Efficient allocation of products in a market economy requires that their prices reflect their full costs of production. Regrettably, that’s not true for those intensive in carbon. The atmosphere is an unpriced resource, free to pollute.

So, carbon-intensive products are too cheap, consumption is too high and environmental damage is too great.

To correct this, more than 3,500 economists favor a carbon tax toraise the price of goods intensive in carbon. There are other climate policies, but all share the necessity of an accurate measure of the social cost of carbon emissions.

That makes it troubling to read (“U.S. judge strikes down Biden climate damage cost estimate,” Feb. 12, Page A2) that a federal judge just struck down the Biden administration’s attempt to raise the value of climate damage to $51 a ton of CO2 from the $7 dictated by the Trump administration. That estimate was clearly far too low; it was just the cost imposed on the United States. Since the damage is global, the cost estimate must be global, too.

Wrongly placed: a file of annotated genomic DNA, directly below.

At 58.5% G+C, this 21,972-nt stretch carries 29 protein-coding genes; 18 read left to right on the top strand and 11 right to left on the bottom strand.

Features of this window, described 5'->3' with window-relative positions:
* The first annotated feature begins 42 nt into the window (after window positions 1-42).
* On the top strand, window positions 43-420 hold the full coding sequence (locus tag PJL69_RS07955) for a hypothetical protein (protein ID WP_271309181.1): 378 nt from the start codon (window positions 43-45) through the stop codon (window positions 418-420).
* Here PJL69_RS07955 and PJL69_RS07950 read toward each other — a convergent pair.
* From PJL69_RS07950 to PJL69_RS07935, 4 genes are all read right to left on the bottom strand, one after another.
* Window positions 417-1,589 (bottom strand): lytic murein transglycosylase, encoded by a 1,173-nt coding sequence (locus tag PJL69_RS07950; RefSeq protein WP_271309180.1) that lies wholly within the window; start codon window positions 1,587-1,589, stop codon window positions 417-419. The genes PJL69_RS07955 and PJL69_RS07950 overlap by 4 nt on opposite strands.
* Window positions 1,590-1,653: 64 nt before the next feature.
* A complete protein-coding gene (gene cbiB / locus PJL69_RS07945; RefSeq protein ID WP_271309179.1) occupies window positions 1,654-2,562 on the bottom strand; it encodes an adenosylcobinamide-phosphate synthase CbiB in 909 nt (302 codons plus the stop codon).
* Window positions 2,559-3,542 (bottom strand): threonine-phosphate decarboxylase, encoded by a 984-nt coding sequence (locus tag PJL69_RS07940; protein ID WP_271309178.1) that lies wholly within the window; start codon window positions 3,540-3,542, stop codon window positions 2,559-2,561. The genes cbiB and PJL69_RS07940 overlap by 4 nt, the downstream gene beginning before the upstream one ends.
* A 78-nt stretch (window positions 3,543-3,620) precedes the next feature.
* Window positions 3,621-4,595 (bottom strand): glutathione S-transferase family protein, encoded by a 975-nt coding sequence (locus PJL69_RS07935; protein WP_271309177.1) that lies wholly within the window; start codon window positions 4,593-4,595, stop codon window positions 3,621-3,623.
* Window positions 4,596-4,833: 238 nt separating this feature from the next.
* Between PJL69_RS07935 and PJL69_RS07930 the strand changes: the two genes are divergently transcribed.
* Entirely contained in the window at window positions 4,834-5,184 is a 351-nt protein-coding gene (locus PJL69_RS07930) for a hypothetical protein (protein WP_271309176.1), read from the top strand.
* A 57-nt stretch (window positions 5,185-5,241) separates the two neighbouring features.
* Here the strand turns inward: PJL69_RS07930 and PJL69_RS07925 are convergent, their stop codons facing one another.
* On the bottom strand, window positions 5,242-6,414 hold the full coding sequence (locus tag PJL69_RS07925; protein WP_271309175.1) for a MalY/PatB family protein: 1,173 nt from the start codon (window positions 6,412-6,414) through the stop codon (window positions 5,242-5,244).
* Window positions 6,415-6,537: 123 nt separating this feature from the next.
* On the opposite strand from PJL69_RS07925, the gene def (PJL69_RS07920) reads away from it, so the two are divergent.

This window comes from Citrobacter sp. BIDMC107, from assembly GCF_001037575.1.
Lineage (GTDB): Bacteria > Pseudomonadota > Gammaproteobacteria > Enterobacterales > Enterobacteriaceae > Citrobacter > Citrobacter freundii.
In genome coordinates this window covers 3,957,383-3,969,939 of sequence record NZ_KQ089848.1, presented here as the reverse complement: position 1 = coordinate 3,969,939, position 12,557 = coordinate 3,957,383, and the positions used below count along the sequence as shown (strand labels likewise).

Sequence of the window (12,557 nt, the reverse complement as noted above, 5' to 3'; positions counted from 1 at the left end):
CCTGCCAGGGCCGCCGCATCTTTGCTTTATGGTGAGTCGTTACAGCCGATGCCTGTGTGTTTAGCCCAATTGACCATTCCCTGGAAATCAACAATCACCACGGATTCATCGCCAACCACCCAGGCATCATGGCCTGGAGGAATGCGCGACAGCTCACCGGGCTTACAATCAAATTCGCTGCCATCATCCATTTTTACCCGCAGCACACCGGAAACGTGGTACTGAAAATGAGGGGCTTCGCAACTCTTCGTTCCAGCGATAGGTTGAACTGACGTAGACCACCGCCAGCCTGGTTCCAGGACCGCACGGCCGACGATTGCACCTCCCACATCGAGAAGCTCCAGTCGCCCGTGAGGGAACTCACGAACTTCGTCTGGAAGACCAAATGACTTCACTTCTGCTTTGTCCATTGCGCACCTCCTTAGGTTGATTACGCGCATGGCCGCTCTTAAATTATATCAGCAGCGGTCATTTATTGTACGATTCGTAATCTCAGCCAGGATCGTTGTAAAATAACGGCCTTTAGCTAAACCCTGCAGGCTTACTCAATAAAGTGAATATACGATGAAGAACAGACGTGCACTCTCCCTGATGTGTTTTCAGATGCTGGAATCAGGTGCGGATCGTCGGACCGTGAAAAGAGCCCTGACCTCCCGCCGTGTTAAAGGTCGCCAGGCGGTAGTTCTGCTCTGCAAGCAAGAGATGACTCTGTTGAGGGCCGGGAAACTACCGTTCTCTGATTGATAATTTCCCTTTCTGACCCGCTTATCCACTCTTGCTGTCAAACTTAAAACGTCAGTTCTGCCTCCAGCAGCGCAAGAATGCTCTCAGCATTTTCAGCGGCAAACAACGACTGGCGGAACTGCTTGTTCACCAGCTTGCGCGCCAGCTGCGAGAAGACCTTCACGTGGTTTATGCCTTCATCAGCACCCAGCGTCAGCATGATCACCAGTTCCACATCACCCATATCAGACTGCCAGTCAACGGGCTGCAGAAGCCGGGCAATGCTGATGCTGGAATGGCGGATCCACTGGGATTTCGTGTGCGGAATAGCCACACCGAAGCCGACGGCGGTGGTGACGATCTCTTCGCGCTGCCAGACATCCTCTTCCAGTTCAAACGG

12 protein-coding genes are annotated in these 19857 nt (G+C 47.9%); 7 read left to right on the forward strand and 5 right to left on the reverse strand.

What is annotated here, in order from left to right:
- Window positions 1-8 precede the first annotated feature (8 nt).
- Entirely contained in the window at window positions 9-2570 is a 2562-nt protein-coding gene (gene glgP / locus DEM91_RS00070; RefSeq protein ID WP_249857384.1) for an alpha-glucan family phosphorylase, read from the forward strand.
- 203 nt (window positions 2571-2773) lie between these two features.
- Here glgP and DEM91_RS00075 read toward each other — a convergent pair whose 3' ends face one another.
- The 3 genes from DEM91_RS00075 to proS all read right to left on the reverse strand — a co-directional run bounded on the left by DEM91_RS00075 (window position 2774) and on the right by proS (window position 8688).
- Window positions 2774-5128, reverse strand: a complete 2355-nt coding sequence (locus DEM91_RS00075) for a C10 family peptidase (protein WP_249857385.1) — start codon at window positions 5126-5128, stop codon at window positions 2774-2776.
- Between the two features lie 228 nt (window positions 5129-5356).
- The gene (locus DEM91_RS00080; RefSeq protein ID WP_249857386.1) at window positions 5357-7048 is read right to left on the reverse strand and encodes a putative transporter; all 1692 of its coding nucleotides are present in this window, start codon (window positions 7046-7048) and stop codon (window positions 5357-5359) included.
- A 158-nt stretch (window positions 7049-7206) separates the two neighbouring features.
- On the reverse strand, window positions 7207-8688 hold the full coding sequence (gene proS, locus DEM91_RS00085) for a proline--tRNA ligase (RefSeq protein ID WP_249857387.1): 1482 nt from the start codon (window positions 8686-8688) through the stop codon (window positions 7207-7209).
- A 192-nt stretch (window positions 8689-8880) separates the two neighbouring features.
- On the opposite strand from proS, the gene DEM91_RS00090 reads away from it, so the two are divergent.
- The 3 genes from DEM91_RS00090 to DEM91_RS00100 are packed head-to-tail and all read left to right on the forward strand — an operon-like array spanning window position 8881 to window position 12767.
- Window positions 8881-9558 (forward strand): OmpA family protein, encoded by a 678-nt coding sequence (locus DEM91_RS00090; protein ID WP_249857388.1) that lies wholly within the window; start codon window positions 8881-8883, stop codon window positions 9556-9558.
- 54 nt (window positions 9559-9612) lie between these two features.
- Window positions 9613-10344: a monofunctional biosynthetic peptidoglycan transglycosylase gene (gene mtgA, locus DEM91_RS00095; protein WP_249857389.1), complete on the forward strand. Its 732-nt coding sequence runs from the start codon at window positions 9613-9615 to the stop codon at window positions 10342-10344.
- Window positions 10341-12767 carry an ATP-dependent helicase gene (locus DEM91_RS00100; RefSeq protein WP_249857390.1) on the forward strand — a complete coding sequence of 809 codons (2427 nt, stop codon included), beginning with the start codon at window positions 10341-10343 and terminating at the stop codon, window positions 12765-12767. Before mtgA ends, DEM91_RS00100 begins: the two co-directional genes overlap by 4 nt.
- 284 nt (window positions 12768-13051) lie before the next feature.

A higher estimate means some consumer prices will rise, but there is proposed legislation before Congress, called the Energy Innovation and Carbon Dividend Act, that would refund the tax revenue to all American households, thus mitigating the impact of the higher prices.

The choice of climate policy is properly political, but estimating the cost of carbon, on which any wise policy must necessarily be based, is not. It is a matter to be based on science! There is no role for politics and no role for the courts.

Henry Landis Gabel